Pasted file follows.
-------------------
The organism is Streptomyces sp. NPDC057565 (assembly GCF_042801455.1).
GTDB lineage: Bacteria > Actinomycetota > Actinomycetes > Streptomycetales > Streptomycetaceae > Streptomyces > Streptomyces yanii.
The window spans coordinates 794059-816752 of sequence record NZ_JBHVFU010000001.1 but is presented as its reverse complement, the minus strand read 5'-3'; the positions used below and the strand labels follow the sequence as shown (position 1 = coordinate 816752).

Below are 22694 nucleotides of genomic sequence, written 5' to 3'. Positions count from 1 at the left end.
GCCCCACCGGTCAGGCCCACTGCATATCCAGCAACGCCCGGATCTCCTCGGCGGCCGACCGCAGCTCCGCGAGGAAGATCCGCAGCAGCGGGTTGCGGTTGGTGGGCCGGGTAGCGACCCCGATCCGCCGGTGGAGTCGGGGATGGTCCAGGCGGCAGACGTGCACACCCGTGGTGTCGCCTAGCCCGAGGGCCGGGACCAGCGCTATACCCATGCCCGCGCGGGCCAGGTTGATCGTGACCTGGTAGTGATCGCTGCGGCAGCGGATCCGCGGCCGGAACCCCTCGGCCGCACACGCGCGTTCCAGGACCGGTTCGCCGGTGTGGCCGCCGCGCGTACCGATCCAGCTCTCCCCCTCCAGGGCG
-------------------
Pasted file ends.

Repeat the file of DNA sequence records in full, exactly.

The organism is Streptomyces sp. NPDC057565 (assembly GCF_042801455.1).
GTDB lineage: Bacteria > Actinomycetota > Actinomycetes > Streptomycetales > Streptomycetaceae > Streptomyces > Streptomyces yanii.
The window spans coordinates 794059-816752 of sequence record NZ_JBHVFU010000001.1 but is presented as its reverse complement, the minus strand read 5'-3'; the positions used below and the strand labels follow the sequence as shown (position 1 = coordinate 816752).

Below are 22694 nucleotides of genomic sequence, written 5' to 3'. Positions count from 1 at the left end.
GCCCCACCGGTCAGGCCCACTGCATATCCAGCAACGCCCGGATCTCCTCGGCGGCCGACCGCAGCTCCGCGAGGAAGATCCGCAGCAGCGGGTTGCGGTTGGTGGGCCGGGTAGCGACCCCGATCCGCCGGTGGAGTCGGGGATGGTCCAGGCGGCAGACGTGCACACCCGTGGTGTCGCCTAGCCCGAGGGCCGGGACCAGCGCTATACCCATGCCCGCGCGGGCCAGGTTGATCGTGACCTGGTAGTGATCGCTGCGGCAGCGGATCCGCGGCCGGAACCCCTCGGCCGCACACGCGCGTTCCAGGACCGGTTCGCCGGTGTGGCCGCCGCGCGTACCGATCCAGCTCTCCCCCTCCAGGGCG